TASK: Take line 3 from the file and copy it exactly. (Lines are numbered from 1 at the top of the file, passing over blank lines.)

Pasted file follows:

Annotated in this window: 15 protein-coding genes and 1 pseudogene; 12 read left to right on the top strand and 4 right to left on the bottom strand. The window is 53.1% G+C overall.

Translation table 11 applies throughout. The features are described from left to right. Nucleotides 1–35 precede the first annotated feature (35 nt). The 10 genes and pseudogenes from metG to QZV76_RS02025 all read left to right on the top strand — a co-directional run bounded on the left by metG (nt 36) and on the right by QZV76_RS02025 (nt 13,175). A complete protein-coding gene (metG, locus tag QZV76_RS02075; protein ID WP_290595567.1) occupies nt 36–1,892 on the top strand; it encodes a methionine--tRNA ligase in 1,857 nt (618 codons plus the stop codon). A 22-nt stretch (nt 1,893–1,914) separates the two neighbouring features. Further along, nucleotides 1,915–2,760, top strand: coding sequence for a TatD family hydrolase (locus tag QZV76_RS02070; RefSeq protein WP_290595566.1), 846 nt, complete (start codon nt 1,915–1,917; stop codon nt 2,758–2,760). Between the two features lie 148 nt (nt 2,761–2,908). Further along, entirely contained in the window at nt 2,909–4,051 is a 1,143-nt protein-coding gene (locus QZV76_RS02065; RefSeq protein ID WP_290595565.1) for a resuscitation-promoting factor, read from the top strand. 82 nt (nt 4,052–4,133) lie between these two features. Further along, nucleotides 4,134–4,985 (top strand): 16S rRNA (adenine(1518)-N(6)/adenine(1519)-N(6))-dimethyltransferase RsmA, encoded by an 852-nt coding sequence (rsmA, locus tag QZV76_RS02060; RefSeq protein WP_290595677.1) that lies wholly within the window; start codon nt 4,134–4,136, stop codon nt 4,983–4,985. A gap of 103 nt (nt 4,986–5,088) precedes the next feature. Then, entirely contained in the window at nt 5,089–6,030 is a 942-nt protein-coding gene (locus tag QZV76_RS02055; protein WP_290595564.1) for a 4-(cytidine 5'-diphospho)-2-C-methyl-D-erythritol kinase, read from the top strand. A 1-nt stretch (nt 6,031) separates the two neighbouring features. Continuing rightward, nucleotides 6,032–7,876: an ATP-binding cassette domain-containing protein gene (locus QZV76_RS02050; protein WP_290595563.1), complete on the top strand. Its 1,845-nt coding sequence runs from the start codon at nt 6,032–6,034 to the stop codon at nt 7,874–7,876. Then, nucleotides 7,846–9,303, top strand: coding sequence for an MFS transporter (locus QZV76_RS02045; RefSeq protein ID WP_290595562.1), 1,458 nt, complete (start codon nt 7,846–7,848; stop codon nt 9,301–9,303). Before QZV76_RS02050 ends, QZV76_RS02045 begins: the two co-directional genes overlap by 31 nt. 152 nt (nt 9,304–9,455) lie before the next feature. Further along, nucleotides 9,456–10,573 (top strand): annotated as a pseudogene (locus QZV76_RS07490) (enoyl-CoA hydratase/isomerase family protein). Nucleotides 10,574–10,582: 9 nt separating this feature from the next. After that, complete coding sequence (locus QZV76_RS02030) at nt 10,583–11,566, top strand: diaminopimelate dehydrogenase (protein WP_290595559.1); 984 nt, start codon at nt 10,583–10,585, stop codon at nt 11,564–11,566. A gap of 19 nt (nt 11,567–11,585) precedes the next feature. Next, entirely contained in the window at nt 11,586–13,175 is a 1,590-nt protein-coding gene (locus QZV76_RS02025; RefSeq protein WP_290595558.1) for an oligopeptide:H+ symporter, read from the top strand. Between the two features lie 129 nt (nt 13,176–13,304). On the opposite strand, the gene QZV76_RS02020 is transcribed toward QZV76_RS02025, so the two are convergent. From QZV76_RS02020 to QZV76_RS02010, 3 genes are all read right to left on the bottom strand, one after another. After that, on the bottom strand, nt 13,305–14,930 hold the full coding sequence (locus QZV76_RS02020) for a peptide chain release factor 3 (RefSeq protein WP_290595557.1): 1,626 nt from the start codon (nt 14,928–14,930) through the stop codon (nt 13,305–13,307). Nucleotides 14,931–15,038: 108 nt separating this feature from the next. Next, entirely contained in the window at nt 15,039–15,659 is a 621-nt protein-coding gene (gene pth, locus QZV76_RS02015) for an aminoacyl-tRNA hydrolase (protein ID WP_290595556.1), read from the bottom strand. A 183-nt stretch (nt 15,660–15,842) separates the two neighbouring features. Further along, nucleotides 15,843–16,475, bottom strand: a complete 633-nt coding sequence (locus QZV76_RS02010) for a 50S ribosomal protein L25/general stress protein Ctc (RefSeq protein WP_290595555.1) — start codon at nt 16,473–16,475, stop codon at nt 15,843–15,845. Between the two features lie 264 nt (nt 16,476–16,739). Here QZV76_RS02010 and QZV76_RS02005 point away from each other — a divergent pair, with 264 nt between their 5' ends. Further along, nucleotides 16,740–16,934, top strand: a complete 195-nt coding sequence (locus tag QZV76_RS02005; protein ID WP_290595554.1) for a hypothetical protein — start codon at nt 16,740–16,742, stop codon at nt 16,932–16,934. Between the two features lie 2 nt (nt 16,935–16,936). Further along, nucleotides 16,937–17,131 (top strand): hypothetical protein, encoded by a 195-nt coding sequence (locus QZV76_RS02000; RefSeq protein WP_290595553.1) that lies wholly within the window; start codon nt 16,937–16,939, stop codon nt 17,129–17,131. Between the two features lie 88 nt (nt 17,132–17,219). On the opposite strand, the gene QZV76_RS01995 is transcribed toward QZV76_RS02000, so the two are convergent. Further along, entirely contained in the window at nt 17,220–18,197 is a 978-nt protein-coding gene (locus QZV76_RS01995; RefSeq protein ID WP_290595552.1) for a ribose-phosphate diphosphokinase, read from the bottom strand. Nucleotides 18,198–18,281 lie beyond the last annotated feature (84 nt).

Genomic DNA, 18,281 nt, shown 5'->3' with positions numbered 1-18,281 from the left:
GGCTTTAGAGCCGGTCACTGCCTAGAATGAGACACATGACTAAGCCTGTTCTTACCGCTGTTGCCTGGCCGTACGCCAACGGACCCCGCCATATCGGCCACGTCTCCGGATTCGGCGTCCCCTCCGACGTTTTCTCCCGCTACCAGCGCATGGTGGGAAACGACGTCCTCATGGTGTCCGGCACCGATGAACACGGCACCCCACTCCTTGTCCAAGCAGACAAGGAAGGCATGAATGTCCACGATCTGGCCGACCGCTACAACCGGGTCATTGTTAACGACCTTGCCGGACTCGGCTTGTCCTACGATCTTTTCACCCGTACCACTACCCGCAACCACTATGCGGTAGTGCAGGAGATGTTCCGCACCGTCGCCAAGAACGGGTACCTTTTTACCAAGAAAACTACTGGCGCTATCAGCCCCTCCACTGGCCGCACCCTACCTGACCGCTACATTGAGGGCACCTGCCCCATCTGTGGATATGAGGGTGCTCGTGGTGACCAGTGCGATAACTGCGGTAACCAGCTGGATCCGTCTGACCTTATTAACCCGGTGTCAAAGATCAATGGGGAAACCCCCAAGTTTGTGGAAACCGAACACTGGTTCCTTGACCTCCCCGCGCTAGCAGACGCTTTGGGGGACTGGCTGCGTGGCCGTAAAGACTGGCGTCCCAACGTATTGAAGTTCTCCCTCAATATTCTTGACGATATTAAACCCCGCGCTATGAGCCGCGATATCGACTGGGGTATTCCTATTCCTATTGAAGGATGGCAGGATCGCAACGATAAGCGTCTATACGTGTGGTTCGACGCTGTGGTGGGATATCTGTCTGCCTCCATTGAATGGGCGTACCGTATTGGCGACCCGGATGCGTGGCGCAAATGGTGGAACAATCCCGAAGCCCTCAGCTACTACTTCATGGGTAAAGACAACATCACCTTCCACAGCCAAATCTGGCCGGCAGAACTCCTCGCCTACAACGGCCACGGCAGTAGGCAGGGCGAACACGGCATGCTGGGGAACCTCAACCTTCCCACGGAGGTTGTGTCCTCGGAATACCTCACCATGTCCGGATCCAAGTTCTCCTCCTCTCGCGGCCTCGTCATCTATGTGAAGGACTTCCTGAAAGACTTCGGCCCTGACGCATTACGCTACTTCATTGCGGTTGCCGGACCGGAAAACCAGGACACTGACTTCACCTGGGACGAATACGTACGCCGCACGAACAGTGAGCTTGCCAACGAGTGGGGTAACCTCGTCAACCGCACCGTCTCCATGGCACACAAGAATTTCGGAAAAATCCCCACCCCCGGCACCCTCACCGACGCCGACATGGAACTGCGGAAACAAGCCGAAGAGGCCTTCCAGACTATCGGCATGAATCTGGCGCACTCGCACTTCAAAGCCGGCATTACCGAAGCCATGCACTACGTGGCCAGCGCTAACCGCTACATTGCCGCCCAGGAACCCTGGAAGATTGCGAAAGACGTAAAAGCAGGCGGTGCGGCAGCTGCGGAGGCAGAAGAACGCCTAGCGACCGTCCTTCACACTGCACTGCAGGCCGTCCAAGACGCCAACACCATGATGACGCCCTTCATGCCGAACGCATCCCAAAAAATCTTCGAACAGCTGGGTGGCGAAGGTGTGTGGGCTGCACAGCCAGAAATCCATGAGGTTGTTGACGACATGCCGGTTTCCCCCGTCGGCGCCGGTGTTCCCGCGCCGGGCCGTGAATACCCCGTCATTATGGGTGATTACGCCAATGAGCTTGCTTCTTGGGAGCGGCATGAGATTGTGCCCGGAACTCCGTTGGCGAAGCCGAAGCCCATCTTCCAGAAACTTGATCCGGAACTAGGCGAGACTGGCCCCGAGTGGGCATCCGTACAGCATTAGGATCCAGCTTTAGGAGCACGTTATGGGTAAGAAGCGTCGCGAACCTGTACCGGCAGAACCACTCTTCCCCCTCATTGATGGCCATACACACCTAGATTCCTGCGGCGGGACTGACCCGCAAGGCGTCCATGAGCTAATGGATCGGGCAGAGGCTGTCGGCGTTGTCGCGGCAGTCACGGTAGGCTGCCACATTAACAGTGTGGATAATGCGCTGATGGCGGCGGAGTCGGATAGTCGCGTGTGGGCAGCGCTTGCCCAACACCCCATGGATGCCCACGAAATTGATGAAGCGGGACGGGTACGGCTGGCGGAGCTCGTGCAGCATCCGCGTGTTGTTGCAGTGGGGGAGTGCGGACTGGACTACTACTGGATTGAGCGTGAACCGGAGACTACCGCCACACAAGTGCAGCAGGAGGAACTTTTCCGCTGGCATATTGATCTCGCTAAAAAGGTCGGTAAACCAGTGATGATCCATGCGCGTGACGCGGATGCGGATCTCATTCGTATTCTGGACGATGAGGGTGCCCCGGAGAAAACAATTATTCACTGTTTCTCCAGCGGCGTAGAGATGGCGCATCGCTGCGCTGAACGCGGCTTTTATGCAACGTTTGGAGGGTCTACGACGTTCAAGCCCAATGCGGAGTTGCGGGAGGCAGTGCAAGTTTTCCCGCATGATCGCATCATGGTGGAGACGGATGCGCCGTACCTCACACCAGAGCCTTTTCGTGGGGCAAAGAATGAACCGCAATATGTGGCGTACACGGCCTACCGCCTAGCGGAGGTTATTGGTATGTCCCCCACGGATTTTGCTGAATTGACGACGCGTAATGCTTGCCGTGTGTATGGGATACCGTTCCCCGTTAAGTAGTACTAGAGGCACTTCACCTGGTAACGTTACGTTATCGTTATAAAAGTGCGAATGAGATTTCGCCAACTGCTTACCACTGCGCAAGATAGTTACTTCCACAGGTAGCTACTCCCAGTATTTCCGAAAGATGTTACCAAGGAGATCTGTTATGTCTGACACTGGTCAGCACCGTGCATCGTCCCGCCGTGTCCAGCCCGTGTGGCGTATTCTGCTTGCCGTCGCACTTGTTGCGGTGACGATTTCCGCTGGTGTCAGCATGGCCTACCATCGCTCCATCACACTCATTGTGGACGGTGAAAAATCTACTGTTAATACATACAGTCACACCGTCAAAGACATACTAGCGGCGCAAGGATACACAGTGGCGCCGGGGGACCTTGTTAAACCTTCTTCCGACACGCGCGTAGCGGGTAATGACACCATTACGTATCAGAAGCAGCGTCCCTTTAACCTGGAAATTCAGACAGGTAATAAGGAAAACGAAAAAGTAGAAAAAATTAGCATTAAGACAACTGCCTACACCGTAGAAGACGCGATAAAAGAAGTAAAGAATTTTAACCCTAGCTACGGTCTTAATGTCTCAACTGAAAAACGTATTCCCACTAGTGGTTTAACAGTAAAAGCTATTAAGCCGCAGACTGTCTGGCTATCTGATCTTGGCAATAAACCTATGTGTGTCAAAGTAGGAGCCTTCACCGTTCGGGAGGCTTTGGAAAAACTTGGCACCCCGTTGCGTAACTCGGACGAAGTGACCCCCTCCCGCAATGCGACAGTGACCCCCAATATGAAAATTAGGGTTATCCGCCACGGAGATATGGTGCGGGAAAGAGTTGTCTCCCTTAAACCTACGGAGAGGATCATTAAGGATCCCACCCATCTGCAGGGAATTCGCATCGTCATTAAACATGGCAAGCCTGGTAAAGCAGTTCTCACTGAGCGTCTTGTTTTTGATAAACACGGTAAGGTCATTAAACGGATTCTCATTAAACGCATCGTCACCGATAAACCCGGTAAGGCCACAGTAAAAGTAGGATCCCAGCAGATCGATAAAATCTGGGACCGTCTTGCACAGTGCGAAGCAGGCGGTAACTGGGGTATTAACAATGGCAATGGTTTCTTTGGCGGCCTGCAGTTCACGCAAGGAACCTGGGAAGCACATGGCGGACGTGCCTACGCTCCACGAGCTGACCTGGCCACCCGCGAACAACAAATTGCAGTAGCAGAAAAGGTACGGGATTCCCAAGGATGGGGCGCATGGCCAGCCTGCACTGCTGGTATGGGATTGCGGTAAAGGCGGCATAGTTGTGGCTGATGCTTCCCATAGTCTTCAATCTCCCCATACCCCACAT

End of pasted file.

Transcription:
Genomic DNA, 18,281 nt, shown 5'->3' with positions numbered 1-18,281 from the left: